In Regina, you can expect over 200 days per year with the minimum temperature sitting at zero or below. So the winter sports and activities season is long, with ice skating, cross-country skiing and tobogganing going on for much of the year.
If you are visiting during winter, pack your warmest jacket and matching fashion accessories for lots of outdoors fun. Wascana Park in central Regina is one of the biggest urban parks in North America. With Wascana Lake, it makes a pretty place for a winter stroll and each season puts on its beautiful display. Cross-country skiing, bird watching and nature photography are just a few of the winter activities you can enjoy in the spacious park. You might drop in to see Saskatchewan’s Legislative Building warm-up and take a tour of the grand building. The Eskimo Winter Festival draws in big crowds and is an exciting event to catch if you happen to be in town.
Aside from the massive park, you have the Saskatchewan Science Centre and The Royal Saskatchewan Museum if you want to add a dash of education to your trip. What would a vacation be without dining at some special restaurants? The foodie scene is deliciously diverse, thanks to the large migrant population in the area. You can find many kinds of cuisine, including Indian, Mexican and Korean.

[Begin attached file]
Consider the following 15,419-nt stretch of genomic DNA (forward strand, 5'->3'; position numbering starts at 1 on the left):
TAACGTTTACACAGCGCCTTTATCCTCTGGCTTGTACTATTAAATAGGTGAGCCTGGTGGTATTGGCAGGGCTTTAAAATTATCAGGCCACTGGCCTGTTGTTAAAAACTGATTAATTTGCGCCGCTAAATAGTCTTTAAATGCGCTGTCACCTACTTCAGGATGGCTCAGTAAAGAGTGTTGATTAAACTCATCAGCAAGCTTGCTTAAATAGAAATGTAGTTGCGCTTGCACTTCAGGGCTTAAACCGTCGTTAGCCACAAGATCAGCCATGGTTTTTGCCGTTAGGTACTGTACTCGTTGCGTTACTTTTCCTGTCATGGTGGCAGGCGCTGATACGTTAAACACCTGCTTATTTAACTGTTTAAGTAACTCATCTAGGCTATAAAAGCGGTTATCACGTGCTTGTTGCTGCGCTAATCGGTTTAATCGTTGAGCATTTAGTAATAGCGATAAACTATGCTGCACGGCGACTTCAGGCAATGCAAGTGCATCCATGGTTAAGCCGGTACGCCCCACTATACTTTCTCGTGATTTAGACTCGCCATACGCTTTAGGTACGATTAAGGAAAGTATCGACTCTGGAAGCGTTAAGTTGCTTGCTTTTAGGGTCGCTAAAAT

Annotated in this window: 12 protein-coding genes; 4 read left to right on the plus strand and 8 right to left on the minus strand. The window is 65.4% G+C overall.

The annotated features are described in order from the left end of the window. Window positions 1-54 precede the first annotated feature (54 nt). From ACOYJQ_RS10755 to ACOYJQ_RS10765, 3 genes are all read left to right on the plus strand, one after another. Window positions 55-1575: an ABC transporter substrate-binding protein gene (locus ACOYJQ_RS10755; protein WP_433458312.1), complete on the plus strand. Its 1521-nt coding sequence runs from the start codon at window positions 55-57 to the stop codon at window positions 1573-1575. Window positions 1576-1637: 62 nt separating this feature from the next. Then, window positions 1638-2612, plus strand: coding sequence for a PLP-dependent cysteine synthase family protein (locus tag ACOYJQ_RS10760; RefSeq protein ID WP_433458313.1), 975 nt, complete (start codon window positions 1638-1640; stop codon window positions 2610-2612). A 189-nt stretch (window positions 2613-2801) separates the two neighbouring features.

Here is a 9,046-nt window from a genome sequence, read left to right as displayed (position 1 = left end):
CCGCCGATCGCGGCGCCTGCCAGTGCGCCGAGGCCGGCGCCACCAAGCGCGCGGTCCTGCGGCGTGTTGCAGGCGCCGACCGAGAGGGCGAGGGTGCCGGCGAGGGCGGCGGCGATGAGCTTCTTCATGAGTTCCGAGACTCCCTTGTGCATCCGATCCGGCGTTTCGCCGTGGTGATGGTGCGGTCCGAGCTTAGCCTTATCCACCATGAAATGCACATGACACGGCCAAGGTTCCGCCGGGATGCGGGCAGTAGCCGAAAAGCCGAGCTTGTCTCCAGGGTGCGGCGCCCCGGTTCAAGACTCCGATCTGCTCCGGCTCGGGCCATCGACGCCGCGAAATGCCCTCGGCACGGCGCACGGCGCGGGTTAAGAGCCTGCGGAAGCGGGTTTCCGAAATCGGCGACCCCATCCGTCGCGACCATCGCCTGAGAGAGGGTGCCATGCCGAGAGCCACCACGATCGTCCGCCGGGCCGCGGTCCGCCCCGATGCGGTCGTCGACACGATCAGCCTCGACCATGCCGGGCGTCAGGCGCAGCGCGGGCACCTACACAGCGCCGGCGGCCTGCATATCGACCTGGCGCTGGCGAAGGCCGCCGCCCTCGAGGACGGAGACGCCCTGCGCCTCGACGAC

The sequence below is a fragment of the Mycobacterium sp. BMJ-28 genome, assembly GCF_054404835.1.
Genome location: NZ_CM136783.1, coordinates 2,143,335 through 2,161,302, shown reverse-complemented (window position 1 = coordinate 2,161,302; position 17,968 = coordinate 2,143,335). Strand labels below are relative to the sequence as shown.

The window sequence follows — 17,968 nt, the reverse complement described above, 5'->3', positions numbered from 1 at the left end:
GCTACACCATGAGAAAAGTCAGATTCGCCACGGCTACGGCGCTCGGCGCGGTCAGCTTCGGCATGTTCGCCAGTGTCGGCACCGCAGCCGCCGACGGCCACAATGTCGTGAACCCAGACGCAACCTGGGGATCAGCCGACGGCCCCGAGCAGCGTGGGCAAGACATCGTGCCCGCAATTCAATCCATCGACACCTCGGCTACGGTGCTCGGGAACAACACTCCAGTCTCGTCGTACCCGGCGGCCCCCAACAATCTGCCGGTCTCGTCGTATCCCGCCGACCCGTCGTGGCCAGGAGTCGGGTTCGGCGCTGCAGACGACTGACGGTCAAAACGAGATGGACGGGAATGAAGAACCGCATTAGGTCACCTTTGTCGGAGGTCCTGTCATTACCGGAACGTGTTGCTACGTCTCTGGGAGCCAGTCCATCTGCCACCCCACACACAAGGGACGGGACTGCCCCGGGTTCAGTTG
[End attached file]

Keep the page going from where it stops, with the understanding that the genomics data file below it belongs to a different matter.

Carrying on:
Go shopping at Centennial Market in the Warehouse district to find more food plus homeware, clothing, shoes, jewelry, art and much more. Regina also has a quirky side which you will appreciate when you buy tickets for the Elvis Museum or find the big grasshopper sculpture named Reginald. At Christmas time, the locals wrap the much-loved statue in lights, making it a perfect photo for Instagram for visitors and a meeting place for locals.